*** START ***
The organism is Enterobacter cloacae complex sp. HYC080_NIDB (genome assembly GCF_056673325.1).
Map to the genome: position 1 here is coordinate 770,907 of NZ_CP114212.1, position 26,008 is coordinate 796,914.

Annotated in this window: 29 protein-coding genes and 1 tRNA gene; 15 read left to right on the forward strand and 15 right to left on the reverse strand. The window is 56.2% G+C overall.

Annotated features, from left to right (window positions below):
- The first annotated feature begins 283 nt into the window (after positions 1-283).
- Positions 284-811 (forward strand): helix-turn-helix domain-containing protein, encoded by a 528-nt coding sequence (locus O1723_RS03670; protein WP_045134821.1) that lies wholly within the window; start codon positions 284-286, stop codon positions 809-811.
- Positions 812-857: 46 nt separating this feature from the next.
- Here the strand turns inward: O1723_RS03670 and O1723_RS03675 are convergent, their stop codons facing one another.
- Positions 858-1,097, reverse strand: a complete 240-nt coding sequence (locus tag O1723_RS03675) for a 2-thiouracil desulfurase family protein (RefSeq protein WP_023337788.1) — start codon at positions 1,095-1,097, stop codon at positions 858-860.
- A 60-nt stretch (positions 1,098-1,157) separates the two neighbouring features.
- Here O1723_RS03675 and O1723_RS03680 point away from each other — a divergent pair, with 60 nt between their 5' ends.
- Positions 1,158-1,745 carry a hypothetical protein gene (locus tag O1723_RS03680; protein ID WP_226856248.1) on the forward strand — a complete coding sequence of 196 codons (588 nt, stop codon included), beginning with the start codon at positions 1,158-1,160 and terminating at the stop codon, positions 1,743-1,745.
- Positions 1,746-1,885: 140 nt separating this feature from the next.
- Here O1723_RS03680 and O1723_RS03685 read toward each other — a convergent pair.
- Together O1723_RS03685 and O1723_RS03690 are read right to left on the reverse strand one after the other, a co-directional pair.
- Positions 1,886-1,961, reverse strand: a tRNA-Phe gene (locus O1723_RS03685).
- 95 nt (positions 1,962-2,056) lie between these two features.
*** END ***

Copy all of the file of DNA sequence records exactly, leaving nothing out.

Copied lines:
The organism is Enterobacter cloacae complex sp. HYC080_NIDB (genome assembly GCF_056673325.1).
Map to the genome: position 1 here is coordinate 770,907 of NZ_CP114212.1, position 26,008 is coordinate 796,914.

Annotated in this window: 29 protein-coding genes and 1 tRNA gene; 15 read left to right on the forward strand and 15 right to left on the reverse strand. The window is 56.2% G+C overall.

Annotated features, from left to right (window positions below):
- The first annotated feature begins 283 nt into the window (after positions 1-283).
- Positions 284-811 (forward strand): helix-turn-helix domain-containing protein, encoded by a 528-nt coding sequence (locus O1723_RS03670; protein WP_045134821.1) that lies wholly within the window; start codon positions 284-286, stop codon positions 809-811.
- Positions 812-857: 46 nt separating this feature from the next.
- Here the strand turns inward: O1723_RS03670 and O1723_RS03675 are convergent, their stop codons facing one another.
- Positions 858-1,097, reverse strand: a complete 240-nt coding sequence (locus tag O1723_RS03675) for a 2-thiouracil desulfurase family protein (RefSeq protein WP_023337788.1) — start codon at positions 1,095-1,097, stop codon at positions 858-860.
- A 60-nt stretch (positions 1,098-1,157) separates the two neighbouring features.
- Here O1723_RS03675 and O1723_RS03680 point away from each other — a divergent pair, with 60 nt between their 5' ends.
- Positions 1,158-1,745 carry a hypothetical protein gene (locus tag O1723_RS03680; protein ID WP_226856248.1) on the forward strand — a complete coding sequence of 196 codons (588 nt, stop codon included), beginning with the start codon at positions 1,158-1,160 and terminating at the stop codon, positions 1,743-1,745.
- Positions 1,746-1,885: 140 nt separating this feature from the next.
- Here O1723_RS03680 and O1723_RS03685 read toward each other — a convergent pair.
- Together O1723_RS03685 and O1723_RS03690 are read right to left on the reverse strand one after the other, a co-directional pair.
- Positions 1,886-1,961, reverse strand: a tRNA-Phe gene (locus O1723_RS03685).
- 95 nt (positions 1,962-2,056) lie between these two features.